If science were art and art were science, then the howling black wolf has probably swallowed some N-(4-hydroxyphenyl)ethanamide.
In the course of my chemistry education, attention and fascination has been directed to the visualization of molecules. Chemistry is the study of tiny particles, isn’t it? Or at least chemistry is dealing with the atom as the fundamental unit of matter.
Even if such particles could not be seen, chemistry nevertheless creates a connection between them and the physical, real world we live in. Dr. Sheldon Cooper in the TV series The Big Bang Theory said in an episode (“The Zazzy Substitution” in Season 4, for fans out there): “Whether you see it or not is irrelevant. I can’t see subatomic particles, but nevertheless, they’re there.”
He later remarks that this is a physics point, but it could also be a chemistry point, or the point of chemistry itself. We live in a world of atoms and molecules.
I leave it up to you to expound on those thoughts, which I’m confident could be found and explained more in introductory chapters (or in prefaces) of science textbooks.
I stumbled upon this site by Alexander Kobulnicky (http://www.alexanderkobulnicky.com). He could be described as being in the crossroads of art and science. His paintings depict famous organic molecules as well as hints to their famous functions. For instance, who do not want to smell the intoxicating aroma of coffee, with caffeine (as we all know) as the active ingredient?
This is just one. I really recommend you check the site for more artistic creations.
The visualization of molecules has its debt to art. Also, it is gaining impetus in chemistry education, in particular in the creation of chemistry textbooks. We live also in a world of colors. Molecules are more often that not flourished with different colors, perhaps with the primary aim to different atoms (for instance, black for carbon and red for oxygen). New editions of chemistry textbooks always have better figures and illustrations, in particular with molecular representations.
Of course, many solutions (especially those with metal ions) are by themselves colored. The study and theory of colors also involve chemistry.
In the case of biochemistry, knowing all those biomolecules could make one’s head dizzy. But the essence of the field lies in understanding and not in memorization. Nevertheless, knowing structures could help one answer and rationalize chemistry-related problems. Proteins in fact are fun to view, and easier now, thanks to sites such as http://www.pdb.org and http://protopedia.org. Our instructor for Biochemistry, Dr. Rojas, has furnished a links page (http://ch151admu.wordpress.com/downloads-and-links-2/)which include some biomolecule-viewing sites.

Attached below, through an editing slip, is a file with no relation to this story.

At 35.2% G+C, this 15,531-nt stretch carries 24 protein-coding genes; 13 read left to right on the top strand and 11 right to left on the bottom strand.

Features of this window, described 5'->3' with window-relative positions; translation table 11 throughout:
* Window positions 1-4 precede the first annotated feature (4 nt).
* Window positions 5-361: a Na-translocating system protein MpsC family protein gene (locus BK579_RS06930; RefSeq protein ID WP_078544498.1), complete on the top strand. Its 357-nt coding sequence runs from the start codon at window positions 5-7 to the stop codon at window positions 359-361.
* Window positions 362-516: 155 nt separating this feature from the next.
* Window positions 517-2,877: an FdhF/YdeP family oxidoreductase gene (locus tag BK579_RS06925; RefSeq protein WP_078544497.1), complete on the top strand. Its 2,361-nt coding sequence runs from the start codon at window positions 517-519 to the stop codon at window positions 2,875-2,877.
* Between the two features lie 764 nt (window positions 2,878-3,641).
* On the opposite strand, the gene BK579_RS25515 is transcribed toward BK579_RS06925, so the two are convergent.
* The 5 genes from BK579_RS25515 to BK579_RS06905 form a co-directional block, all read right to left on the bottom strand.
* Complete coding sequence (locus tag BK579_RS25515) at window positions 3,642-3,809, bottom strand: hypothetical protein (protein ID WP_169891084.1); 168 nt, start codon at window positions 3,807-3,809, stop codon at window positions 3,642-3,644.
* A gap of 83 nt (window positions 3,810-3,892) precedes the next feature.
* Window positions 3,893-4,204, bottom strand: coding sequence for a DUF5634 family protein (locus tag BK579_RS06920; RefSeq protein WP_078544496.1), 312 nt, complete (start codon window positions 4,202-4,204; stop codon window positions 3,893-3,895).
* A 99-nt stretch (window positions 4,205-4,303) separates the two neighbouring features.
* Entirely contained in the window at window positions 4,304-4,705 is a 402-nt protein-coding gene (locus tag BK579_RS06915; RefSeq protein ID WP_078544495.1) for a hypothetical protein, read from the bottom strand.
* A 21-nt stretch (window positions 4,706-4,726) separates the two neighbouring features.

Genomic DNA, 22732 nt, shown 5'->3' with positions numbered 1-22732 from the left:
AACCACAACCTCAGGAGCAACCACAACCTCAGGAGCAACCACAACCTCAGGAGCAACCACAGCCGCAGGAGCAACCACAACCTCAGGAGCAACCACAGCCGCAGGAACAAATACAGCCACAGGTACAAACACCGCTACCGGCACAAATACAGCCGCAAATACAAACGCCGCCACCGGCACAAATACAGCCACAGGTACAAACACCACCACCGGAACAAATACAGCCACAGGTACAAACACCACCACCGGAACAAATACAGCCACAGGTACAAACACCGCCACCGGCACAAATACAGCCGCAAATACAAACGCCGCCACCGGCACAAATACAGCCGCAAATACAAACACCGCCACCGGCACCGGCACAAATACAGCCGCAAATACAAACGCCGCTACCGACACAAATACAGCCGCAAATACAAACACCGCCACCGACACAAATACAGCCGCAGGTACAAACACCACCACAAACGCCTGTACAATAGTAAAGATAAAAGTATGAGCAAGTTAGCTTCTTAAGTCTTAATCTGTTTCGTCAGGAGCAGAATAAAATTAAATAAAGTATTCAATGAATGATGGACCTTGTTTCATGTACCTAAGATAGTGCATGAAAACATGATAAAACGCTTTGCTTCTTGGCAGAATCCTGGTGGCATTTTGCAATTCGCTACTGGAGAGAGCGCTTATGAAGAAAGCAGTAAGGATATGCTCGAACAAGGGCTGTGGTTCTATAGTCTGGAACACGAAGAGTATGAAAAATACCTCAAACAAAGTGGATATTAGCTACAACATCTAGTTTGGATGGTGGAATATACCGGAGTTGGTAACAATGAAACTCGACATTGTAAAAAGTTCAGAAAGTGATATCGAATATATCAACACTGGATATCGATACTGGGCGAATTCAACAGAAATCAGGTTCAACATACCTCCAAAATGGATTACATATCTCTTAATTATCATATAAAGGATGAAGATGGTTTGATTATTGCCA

A very good explanation into the beauty of chemistry could be found in this Youtube video below created by the Nobel Prize organization, gathering insights from 16 laureates of Nobel Prizes in Chemistry:
As indicated in the video, beauty comes also in equations. This is a feature chemistry shares in great amounts with physics, but I’ll not elaborate on this for this post.
Hemoglobin was mentioned in the clip. I remember the heme painting by Kolbunicky. Heme is a known component of hemoglobin.
Molecules, aside from being subjects of art, could also be depicting in clothing, and hence a fashion statement. Dr. Leonard Hofstadter, again from The Big Bang Theory, despite being a physicist, is fond of wearing shirts with famous molecules on them. For instance, he was seen wearing t-shirt with a capsaicin molecule in it. Of course, we know that capsaicin makes chili peppers “hot”.
(Sorry, I cannot find pictures which show Leonard’s head or body, without sacrificing the quality or view of his shirt.)
Chemistry matters, because it is beautiful. Chemistry should enter our everyday lives, even to the very mundane like taking a bath. 🙂
(I believe this is a scene from the very first, or the pilot, episode of The Big Bang Theory. Despite being about a gang of physicists, the show brings out chemistry concepts at times.)
Scientia et arte!
Image Sources (aside from Kobulnicky’s site)
[post by Ajep Perez]